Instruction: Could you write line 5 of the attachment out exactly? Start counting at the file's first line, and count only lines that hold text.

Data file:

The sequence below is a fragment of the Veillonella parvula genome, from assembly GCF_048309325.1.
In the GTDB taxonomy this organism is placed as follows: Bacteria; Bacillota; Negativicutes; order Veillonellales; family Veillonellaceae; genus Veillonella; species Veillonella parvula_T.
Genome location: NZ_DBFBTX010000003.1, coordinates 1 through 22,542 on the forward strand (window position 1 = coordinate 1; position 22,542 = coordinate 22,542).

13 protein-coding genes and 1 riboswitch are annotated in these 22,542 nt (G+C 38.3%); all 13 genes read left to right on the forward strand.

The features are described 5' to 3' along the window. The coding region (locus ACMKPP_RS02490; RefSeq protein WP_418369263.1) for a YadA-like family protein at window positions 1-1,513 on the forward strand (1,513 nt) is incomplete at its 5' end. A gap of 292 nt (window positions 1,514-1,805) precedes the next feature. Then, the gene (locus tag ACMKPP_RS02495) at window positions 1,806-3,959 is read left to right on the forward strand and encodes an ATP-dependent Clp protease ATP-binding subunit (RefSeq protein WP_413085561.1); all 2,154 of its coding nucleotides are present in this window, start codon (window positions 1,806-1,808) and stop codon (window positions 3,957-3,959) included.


The features are described 5' to 3' along the window. The coding region (locus ACMKPP_RS02490; RefSeq protein WP_418369263.1) for a YadA-like family protein at window positions 1-1,513 on the forward strand (1,513 nt) is incomplete at its 5' end. A gap of 292 nt (window positions 1,514-1,805) precedes the next feature. Then, the gene (locus tag ACMKPP_RS02495) at window positions 1,806-3,959 is read left to right on the forward strand and encodes an ATP-dependent Clp protease ATP-binding subunit (RefSeq protein WP_413085561.1); all 2,154 of its coding nucleotides are present in this window, start codon (window positions 1,806-1,808) and stop codon (window positions 3,957-3,959) included.